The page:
The SOng of the Lord

for Solo voice and large ensemble  

text selected from the Bhagavad Gita, sung in the Original Sanskrit

"Know that reality, by which everything is pervaded, to be indestructible. No one can cause the destruction of the immutable being.” 

more information below

The Song of the Lord 

Excerpts from a series of concerts in Basel, Switzerland at the Basel Stadtcasino and the Goetheanum.  The Evestrum Ensemble includes members of the Basel Conservatory and the Schola Cantorum.

Featuring renowned virtuoso of South Indian Carnatic music

Chitravina N. Ravikiran

Movement I - Mayamalavagowla (Excerpts)

Movement II - Bhavapriya

Movement III - Kamach (Excerpts)

The Song of the Lord I Composed by: Polivios For Voice, Soloists and Chamber Ensemble Featuring: Chitravina N. Ravikiran Mridagam: Chidambaram Narayanam Tabla: Shrirang Mirajkar The Evestrum Ensemble Live at the Basel StadtCasino - Basel, Switzerland

The Song of the Lord - Movement III - Kamach


text selected from the Bhagavad Gita, sung in the Original Sanskrit


Movement I:


    Chapter I

Verse 14.

tatah svetair hayair yukte
mahati syandane sthitau
madhavah pandavas caiva
divyau sankhau pradadhmatuh

" Lord Krishna and Arjuna, seated in a great chariot drawn by white horses, sounded their transcendental conchshells."

Verse 15

pancajanyam hrsikeso
devadattam dhananjayah
paundram dadhmau maha-sankham
bhima-karma vrkodarah

"Lord Krishna blew His conchshell, called Pancajanya; Arjuna blew his, the Devadatta; and Bhima, of terrible deeds, blew his terrific conchshell, called Paundra."

Verse 19

sa ghoso dhartarastranam
hridayani vyadarayat
nabhas ca prithivim caiva
tumulo ’bhyanunadayan

“The tumultuous uproar, resounding in the sky and over the land, pierced the hearts of the followers of Dhrtarastra.”


 Movement II:


Chapter II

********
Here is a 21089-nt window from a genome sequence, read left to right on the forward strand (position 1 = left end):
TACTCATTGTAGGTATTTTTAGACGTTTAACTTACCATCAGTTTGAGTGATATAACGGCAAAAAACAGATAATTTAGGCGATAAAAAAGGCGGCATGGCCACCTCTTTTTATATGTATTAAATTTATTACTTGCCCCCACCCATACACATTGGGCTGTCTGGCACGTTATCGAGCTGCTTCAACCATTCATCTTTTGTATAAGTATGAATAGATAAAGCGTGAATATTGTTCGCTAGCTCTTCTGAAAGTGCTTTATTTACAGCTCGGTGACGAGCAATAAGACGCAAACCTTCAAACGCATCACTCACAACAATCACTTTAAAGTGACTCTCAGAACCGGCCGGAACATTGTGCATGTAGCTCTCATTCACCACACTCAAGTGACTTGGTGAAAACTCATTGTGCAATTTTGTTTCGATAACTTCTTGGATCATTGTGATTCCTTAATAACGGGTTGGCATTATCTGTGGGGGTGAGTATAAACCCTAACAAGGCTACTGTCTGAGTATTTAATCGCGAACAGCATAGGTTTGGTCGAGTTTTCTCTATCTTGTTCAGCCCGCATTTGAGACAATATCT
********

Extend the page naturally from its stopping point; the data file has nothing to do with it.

Sri Bhagavan Uvaca

"The blessed Lord said”

Verse 12

na tv evaham jatu nasam
na tvam neme janadhipah
na caiva na bhavisyamah
sarve vayam atah param

“Never was there a time when I did not exist, nor you, nor all these kings; nor in the future shall any of us cease to be.”

Verse 17

avinasi tu tad viddhi
yena sarvam idam tatam
vinasam avyayasyasya
na kascit kartum arhati

"Know that reality, by which everything is pervaded, to be indestructible. No one can cause the destruction of the immutable being.”

Verse 22

vasamsi jirnani yatha vihaya
navani grhnati naro ’parani
tatha sarirani vihaya jirnany
anyani samyati navani dehi

"Just as a man gives up old garments and puts on new ones, so the embodied self abandons decrepit bodies and assumes new ones."

 Movement III:


Chapter XI

“Arjuna Uvaca”

“Arjuna said”

Verse 3

evam etad yathattha tvam
atmanam paramesvara
drastum icchami te rupam
aishvaram purushottama

"Thou art, O Lord Supreme, even as what Thou hast declared thyself to be. Yet I now desire to see that form of Thine as Lord of All, Thy cosmic manifestation.”

Verse 19

anadi-madhyantam ananta-viryam
ananta-bahum sasi-surya-netram
pasyami tvam dipta-hutasa-vaktram
sva-tejasa vishvam idam tapantam